Rev. William Mason

Elizabeth Montagu to Benjamin Stillingfleet, 9 August 1763; in Reginald Blunt, Mrs. Montagu, 1762-1800 (1923) 1:54.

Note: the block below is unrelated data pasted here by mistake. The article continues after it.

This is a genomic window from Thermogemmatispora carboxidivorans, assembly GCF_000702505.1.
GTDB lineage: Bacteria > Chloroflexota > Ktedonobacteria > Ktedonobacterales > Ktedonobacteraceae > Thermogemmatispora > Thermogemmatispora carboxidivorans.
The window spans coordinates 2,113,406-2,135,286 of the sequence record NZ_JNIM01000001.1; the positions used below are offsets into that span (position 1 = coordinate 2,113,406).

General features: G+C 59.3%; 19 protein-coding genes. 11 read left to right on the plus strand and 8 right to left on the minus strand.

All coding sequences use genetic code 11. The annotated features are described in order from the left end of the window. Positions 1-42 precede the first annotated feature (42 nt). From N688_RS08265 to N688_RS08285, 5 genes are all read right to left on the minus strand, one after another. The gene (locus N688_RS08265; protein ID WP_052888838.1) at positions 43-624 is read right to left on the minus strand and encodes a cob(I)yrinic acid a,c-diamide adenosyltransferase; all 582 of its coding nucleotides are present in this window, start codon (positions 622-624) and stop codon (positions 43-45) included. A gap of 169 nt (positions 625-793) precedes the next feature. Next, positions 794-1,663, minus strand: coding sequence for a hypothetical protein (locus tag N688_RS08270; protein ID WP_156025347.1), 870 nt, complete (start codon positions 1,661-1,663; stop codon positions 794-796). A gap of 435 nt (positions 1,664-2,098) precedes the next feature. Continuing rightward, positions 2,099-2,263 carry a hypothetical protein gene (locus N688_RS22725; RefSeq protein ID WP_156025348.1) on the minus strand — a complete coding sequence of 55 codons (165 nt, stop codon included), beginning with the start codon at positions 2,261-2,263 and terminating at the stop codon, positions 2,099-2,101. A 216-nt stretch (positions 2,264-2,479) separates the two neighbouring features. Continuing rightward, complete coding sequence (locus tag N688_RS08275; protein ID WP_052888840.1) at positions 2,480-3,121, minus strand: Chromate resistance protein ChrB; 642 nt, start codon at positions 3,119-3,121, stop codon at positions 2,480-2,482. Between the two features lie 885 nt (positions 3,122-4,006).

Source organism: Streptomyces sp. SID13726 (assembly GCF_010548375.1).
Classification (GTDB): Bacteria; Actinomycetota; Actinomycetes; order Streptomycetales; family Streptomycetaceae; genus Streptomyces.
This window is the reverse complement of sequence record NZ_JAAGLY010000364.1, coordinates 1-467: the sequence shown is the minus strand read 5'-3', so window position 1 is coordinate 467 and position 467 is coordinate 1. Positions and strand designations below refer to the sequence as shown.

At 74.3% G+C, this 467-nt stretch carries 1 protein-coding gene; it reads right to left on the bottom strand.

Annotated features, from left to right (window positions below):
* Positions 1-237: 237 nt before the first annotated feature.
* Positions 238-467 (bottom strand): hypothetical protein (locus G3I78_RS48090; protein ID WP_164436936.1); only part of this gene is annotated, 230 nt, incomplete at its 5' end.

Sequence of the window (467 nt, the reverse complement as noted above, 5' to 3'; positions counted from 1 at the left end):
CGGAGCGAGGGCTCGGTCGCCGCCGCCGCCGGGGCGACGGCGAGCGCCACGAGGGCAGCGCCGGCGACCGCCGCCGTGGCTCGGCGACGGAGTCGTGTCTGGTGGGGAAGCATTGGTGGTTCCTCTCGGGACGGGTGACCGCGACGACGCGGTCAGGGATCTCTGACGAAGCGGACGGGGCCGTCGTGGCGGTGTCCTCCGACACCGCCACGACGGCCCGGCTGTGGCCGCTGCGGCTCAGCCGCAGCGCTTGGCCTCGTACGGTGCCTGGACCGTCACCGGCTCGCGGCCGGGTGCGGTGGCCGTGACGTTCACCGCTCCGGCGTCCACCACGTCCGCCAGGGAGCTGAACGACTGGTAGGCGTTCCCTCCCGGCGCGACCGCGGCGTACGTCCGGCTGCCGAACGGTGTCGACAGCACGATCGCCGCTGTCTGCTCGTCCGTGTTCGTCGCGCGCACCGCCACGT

I know our friend Torri thinks I have been poring my eyes out for many years for very little purpose, and is afraid I should teach my Godson more than the needful love of the pater noster and the ten commandments, but he does not know how much amusement I can make to myself in my lonely walks from memory and imagination. I have sometimes fancy'd a lean black smith at his forge was the miserable personage of Care painted by Spencer. Thanks to Mr. Mason, I have heard the Druids sing their mystick songs upon these mountains. One morning Mrs. Carter and I were looking down from them upon the town of Spa, the Cordeliers carried the host in procession, their solemn step, lugubre habit, and the base voice of their chaunting deepen'd the murmur of the falling floods, and shed a browner horror on the woods. The dreary desert, the woods, the rocks, the cascades and all the objects we look'd upon borrow'd from, and lent solemnity to this religious ceremony, and it is the only instance in which I have found any of that kind of awe from the rites of the Romish Church.